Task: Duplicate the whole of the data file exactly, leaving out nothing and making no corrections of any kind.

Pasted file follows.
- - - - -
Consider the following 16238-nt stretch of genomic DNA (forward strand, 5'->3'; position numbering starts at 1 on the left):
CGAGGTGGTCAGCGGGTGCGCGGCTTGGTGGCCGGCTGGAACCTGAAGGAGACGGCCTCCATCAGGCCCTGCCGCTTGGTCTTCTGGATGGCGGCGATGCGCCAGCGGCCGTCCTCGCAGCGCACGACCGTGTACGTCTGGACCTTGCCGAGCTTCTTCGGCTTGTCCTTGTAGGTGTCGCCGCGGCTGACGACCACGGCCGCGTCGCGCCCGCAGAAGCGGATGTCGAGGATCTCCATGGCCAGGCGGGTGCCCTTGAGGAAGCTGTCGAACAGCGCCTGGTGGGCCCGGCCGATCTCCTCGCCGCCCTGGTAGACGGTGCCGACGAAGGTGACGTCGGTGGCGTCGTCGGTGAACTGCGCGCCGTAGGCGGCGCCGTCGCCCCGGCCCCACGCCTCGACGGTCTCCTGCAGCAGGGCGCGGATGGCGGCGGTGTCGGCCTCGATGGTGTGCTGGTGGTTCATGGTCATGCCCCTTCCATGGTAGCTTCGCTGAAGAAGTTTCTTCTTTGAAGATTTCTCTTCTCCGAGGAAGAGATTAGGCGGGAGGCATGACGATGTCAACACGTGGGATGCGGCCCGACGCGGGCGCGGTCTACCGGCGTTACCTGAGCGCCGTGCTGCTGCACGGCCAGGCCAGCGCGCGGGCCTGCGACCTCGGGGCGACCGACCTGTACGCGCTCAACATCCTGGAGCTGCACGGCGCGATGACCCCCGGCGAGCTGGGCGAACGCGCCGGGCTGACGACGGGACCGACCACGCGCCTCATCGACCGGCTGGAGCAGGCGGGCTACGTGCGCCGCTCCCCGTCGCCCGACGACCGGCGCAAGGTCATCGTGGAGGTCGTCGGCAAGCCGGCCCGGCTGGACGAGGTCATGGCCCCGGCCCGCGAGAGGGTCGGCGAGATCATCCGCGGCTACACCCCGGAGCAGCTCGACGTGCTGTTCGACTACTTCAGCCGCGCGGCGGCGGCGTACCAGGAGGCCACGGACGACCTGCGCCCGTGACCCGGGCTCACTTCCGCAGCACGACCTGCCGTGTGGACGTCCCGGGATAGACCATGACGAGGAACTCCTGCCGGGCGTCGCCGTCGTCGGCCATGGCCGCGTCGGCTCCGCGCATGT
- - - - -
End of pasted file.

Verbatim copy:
Consider the following 16238-nt stretch of genomic DNA (forward strand, 5'->3'; position numbering starts at 1 on the left):
CGAGGTGGTCAGCGGGTGCGCGGCTTGGTGGCCGGCTGGAACCTGAAGGAGACGGCCTCCATCAGGCCCTGCCGCTTGGTCTTCTGGATGGCGGCGATGCGCCAGCGGCCGTCCTCGCAGCGCACGACCGTGTACGTCTGGACCTTGCCGAGCTTCTTCGGCTTGTCCTTGTAGGTGTCGCCGCGGCTGACGACCACGGCCGCGTCGCGCCCGCAGAAGCGGATGTCGAGGATCTCCATGGCCAGGCGGGTGCCCTTGAGGAAGCTGTCGAACAGCGCCTGGTGGGCCCGGCCGATCTCCTCGCCGCCCTGGTAGACGGTGCCGACGAAGGTGACGTCGGTGGCGTCGTCGGTGAACTGCGCGCCGTAGGCGGCGCCGTCGCCCCGGCCCCACGCCTCGACGGTCTCCTGCAGCAGGGCGCGGATGGCGGCGGTGTCGGCCTCGATGGTGTGCTGGTGGTTCATGGTCATGCCCCTTCCATGGTAGCTTCGCTGAAGAAGTTTCTTCTTTGAAGATTTCTCTTCTCCGAGGAAGAGATTAGGCGGGAGGCATGACGATGTCAACACGTGGGATGCGGCCCGACGCGGGCGCGGTCTACCGGCGTTACCTGAGCGCCGTGCTGCTGCACGGCCAGGCCAGCGCGCGGGCCTGCGACCTCGGGGCGACCGACCTGTACGCGCTCAACATCCTGGAGCTGCACGGCGCGATGACCCCCGGCGAGCTGGGCGAACGCGCCGGGCTGACGACGGGACCGACCACGCGCCTCATCGACCGGCTGGAGCAGGCGGGCTACGTGCGCCGCTCCCCGTCGCCCGACGACCGGCGCAAGGTCATCGTGGAGGTCGTCGGCAAGCCGGCCCGGCTGGACGAGGTCATGGCCCCGGCCCGCGAGAGGGTCGGCGAGATCATCCGCGGCTACACCCCGGAGCAGCTCGACGTGCTGTTCGACTACTTCAGCCGCGCGGCGGCGGCGTACCAGGAGGCCACGGACGACCTGCGCCCGTGACCCGGGCTCACTTCCGCAGCACGACCTGCCGTGTGGACGTCCCGGGATAGACCATGACGAGGAACTCCTGCCGGGCGTCGCCGTCGTCGGCCATGGCCGCGTCGGCTCCGCGCATGT